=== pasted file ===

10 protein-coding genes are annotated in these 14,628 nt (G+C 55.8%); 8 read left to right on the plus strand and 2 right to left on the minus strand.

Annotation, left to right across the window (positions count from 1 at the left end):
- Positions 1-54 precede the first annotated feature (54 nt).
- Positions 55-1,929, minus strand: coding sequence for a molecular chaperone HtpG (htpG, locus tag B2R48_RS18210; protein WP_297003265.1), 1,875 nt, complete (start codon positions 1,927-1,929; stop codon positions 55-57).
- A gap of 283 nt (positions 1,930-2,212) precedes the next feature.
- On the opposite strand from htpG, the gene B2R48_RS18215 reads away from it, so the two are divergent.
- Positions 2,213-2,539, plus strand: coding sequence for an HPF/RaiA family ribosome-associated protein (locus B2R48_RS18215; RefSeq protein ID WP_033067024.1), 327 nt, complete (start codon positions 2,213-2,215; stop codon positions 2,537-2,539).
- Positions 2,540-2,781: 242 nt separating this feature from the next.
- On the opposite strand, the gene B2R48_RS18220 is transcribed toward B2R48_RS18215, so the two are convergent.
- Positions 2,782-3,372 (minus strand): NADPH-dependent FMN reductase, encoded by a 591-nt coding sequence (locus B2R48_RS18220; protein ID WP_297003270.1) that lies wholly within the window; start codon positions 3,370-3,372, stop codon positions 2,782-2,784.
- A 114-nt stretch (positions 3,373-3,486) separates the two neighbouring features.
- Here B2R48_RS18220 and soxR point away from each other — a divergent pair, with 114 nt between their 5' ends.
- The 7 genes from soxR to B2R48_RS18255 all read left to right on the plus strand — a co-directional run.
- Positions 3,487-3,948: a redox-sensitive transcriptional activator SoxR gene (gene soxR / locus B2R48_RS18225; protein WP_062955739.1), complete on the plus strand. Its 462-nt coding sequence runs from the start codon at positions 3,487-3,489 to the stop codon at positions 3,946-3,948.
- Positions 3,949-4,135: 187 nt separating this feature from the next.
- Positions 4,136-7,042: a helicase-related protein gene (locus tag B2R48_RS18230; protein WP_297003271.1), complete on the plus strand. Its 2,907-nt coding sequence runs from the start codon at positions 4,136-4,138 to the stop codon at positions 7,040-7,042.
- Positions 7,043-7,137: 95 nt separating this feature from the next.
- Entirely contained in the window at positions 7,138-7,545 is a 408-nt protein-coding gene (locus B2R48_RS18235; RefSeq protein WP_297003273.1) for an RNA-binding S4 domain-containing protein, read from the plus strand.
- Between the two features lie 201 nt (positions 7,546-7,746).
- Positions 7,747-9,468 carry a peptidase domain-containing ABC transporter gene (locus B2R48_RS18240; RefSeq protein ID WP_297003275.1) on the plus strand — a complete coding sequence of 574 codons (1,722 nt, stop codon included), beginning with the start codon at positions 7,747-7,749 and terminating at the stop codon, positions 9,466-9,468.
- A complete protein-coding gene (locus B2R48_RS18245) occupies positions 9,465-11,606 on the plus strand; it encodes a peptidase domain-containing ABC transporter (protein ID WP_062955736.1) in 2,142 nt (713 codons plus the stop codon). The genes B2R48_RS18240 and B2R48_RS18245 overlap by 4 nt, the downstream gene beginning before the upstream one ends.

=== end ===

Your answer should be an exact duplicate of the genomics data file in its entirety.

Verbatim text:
10 protein-coding genes are annotated in these 14,628 nt (G+C 55.8%); 8 read left to right on the plus strand and 2 right to left on the minus strand.

Annotation, left to right across the window (positions count from 1 at the left end):
- Positions 1-54 precede the first annotated feature (54 nt).
- Positions 55-1,929, minus strand: coding sequence for a molecular chaperone HtpG (htpG, locus tag B2R48_RS18210; protein WP_297003265.1), 1,875 nt, complete (start codon positions 1,927-1,929; stop codon positions 55-57).
- A gap of 283 nt (positions 1,930-2,212) precedes the next feature.
- On the opposite strand from htpG, the gene B2R48_RS18215 reads away from it, so the two are divergent.
- Positions 2,213-2,539, plus strand: coding sequence for an HPF/RaiA family ribosome-associated protein (locus B2R48_RS18215; RefSeq protein ID WP_033067024.1), 327 nt, complete (start codon positions 2,213-2,215; stop codon positions 2,537-2,539).
- Positions 2,540-2,781: 242 nt separating this feature from the next.
- On the opposite strand, the gene B2R48_RS18220 is transcribed toward B2R48_RS18215, so the two are convergent.
- Positions 2,782-3,372 (minus strand): NADPH-dependent FMN reductase, encoded by a 591-nt coding sequence (locus B2R48_RS18220; protein ID WP_297003270.1) that lies wholly within the window; start codon positions 3,370-3,372, stop codon positions 2,782-2,784.
- A 114-nt stretch (positions 3,373-3,486) separates the two neighbouring features.
- Here B2R48_RS18220 and soxR point away from each other — a divergent pair, with 114 nt between their 5' ends.
- The 7 genes from soxR to B2R48_RS18255 all read left to right on the plus strand — a co-directional run.
- Positions 3,487-3,948: a redox-sensitive transcriptional activator SoxR gene (gene soxR / locus B2R48_RS18225; protein WP_062955739.1), complete on the plus strand. Its 462-nt coding sequence runs from the start codon at positions 3,487-3,489 to the stop codon at positions 3,946-3,948.
- Positions 3,949-4,135: 187 nt separating this feature from the next.
- Positions 4,136-7,042: a helicase-related protein gene (locus tag B2R48_RS18230; protein WP_297003271.1), complete on the plus strand. Its 2,907-nt coding sequence runs from the start codon at positions 4,136-4,138 to the stop codon at positions 7,040-7,042.
- Positions 7,043-7,137: 95 nt separating this feature from the next.
- Entirely contained in the window at positions 7,138-7,545 is a 408-nt protein-coding gene (locus B2R48_RS18235; RefSeq protein WP_297003273.1) for an RNA-binding S4 domain-containing protein, read from the plus strand.
- Between the two features lie 201 nt (positions 7,546-7,746).
- Positions 7,747-9,468 carry a peptidase domain-containing ABC transporter gene (locus B2R48_RS18240; RefSeq protein ID WP_297003275.1) on the plus strand — a complete coding sequence of 574 codons (1,722 nt, stop codon included), beginning with the start codon at positions 7,747-7,749 and terminating at the stop codon, positions 9,466-9,468.
- A complete protein-coding gene (locus B2R48_RS18245) occupies positions 9,465-11,606 on the plus strand; it encodes a peptidase domain-containing ABC transporter (protein ID WP_062955736.1) in 2,142 nt (713 codons plus the stop codon). The genes B2R48_RS18240 and B2R48_RS18245 overlap by 4 nt, the downstream gene beginning before the upstream one ends.